The U.S. Supreme Court has time and again stated that the confrontation clause "reflects a preference for face to face confrontation at trial," but this preference may be overcome in a particular case if close examination of "competing interests" so warrants. (Emphasis supplied.) Coy, supra at 4934. Ohio v. Roberts, 448 U.S. 56, 63-64 (100 SC 2531, 65 L.Ed.2d 597). See also Chambers v. Mississippi, 410 U.S. 284, 295 ( 93 SC 1038, 35 L.Ed.2d 297), where the court said, "[o]f course, the right to confront ... is not absolute and may, in appropriate cases, bow to accommodate other legitimate interests in the criminal trial process."
Clearly, the prosecution of child sex abuse cases poses substantial difficulties because of the emotional trauma frequently suffered by child witnesses who must testify about the sexual assaults they have suffered. Coy, dissent at p. 4936. " `(T)o a child who does not understand the reason for confrontation, the anticipation and experience of being in close proximity to the defendant can be overwhelming.' [Cit.]" Id. at 4936.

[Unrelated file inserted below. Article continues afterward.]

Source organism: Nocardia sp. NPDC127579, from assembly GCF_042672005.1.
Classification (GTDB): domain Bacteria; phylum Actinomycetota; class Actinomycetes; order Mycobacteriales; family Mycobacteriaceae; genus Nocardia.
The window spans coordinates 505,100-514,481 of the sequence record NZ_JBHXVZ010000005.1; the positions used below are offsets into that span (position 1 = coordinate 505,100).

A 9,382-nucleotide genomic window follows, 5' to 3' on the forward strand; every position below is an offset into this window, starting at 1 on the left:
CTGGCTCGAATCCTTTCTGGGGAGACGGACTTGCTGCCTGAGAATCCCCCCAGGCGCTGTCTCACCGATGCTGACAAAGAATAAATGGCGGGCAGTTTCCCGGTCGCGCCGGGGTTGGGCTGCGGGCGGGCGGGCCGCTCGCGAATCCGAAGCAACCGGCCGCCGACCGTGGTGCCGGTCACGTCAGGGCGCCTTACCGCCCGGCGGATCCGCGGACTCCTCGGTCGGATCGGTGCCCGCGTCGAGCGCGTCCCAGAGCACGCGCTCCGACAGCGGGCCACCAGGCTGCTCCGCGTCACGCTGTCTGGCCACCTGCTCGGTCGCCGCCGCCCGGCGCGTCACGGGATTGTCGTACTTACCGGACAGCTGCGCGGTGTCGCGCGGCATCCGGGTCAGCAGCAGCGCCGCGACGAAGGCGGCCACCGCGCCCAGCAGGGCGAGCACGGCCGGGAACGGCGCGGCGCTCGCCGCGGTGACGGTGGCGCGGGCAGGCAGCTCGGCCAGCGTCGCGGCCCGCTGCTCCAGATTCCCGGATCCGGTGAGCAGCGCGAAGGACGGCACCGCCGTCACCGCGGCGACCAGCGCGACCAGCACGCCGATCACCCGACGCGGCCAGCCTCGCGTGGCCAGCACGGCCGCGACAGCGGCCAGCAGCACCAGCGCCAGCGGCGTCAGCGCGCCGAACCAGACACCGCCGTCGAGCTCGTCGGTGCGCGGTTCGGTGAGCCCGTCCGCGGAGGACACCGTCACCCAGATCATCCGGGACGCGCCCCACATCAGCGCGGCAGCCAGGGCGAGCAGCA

This court is unable to recognize any compelling logical reason for which a victim of child molestation would be forced into direct eye to eye contact with the appellant at all times. The right to confrontation is a right to ask and secure answers to questions from a witness who is present in court and in full view of the trier of fact. See Lingerfelt v. State, 235 Ga. 139, 140 ( 218 S.E.2d 752). This condition was satisfied by the trial court's resolution in this case. In many cases, to require eye-to-eye contact between the victim and the appellant would not only be intimidating, and very possibly exacerbate the damage done them, but it also serves no meaningful purpose in the search for truth. Would the victim be more likely to tell the truth if forced to stare the defendant in the face? Certainly not as a matter of law and certainly not as a matter of fact. We have no information as to such a proposition and only superstition would suggest it.